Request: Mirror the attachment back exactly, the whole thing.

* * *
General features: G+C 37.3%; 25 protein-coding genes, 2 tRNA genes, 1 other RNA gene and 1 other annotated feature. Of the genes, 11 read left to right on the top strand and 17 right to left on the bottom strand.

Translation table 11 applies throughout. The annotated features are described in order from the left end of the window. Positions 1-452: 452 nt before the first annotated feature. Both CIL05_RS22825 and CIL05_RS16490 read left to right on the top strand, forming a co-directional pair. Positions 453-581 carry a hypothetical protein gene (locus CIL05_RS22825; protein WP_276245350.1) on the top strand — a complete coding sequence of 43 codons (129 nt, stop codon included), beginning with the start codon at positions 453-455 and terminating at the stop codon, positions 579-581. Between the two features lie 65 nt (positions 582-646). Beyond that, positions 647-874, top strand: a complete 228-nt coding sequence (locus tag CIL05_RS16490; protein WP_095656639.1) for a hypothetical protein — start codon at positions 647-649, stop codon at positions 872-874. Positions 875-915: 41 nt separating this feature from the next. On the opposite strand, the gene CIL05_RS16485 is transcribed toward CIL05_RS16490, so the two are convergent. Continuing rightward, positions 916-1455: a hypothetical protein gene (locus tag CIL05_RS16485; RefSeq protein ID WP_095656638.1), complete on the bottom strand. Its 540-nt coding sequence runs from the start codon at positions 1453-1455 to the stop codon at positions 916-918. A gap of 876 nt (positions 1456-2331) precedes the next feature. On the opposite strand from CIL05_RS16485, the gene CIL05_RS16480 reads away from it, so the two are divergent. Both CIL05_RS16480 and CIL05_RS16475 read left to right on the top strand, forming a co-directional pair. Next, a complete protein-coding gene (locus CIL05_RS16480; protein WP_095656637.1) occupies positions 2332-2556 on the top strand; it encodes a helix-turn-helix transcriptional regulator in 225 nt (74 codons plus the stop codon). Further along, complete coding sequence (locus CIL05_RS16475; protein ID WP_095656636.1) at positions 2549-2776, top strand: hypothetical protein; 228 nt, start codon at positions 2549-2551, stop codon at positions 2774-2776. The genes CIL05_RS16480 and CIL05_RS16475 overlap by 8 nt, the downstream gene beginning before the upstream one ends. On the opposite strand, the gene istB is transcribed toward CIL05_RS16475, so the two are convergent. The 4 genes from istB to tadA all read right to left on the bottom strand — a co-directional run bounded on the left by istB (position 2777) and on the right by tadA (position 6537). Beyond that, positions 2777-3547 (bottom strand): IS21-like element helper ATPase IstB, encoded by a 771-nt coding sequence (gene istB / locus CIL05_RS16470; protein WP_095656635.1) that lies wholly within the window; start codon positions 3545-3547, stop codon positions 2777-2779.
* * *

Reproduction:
General features: G+C 37.3%; 25 protein-coding genes, 2 tRNA genes, 1 other RNA gene and 1 other annotated feature. Of the genes, 11 read left to right on the top strand and 17 right to left on the bottom strand.

Translation table 11 applies throughout. The annotated features are described in order from the left end of the window. Positions 1-452: 452 nt before the first annotated feature. Both CIL05_RS22825 and CIL05_RS16490 read left to right on the top strand, forming a co-directional pair. Positions 453-581 carry a hypothetical protein gene (locus CIL05_RS22825; protein WP_276245350.1) on the top strand — a complete coding sequence of 43 codons (129 nt, stop codon included), beginning with the start codon at positions 453-455 and terminating at the stop codon, positions 579-581. Between the two features lie 65 nt (positions 582-646). Beyond that, positions 647-874, top strand: a complete 228-nt coding sequence (locus tag CIL05_RS16490; protein WP_095656639.1) for a hypothetical protein — start codon at positions 647-649, stop codon at positions 872-874. Positions 875-915: 41 nt separating this feature from the next. On the opposite strand, the gene CIL05_RS16485 is transcribed toward CIL05_RS16490, so the two are convergent. Continuing rightward, positions 916-1455: a hypothetical protein gene (locus tag CIL05_RS16485; RefSeq protein ID WP_095656638.1), complete on the bottom strand. Its 540-nt coding sequence runs from the start codon at positions 1453-1455 to the stop codon at positions 916-918. A gap of 876 nt (positions 1456-2331) precedes the next feature. On the opposite strand from CIL05_RS16485, the gene CIL05_RS16480 reads away from it, so the two are divergent. Both CIL05_RS16480 and CIL05_RS16475 read left to right on the top strand, forming a co-directional pair. Next, a complete protein-coding gene (locus CIL05_RS16480; protein WP_095656637.1) occupies positions 2332-2556 on the top strand; it encodes a helix-turn-helix transcriptional regulator in 225 nt (74 codons plus the stop codon). Further along, complete coding sequence (locus CIL05_RS16475; protein ID WP_095656636.1) at positions 2549-2776, top strand: hypothetical protein; 228 nt, start codon at positions 2549-2551, stop codon at positions 2774-2776. The genes CIL05_RS16480 and CIL05_RS16475 overlap by 8 nt, the downstream gene beginning before the upstream one ends. On the opposite strand, the gene istB is transcribed toward CIL05_RS16475, so the two are convergent. The 4 genes from istB to tadA all read right to left on the bottom strand — a co-directional run bounded on the left by istB (position 2777) and on the right by tadA (position 6537). Beyond that, positions 2777-3547 (bottom strand): IS21-like element helper ATPase IstB, encoded by a 771-nt coding sequence (gene istB / locus CIL05_RS16470; protein WP_095656635.1) that lies wholly within the window; start codon positions 3545-3547, stop codon positions 2777-2779.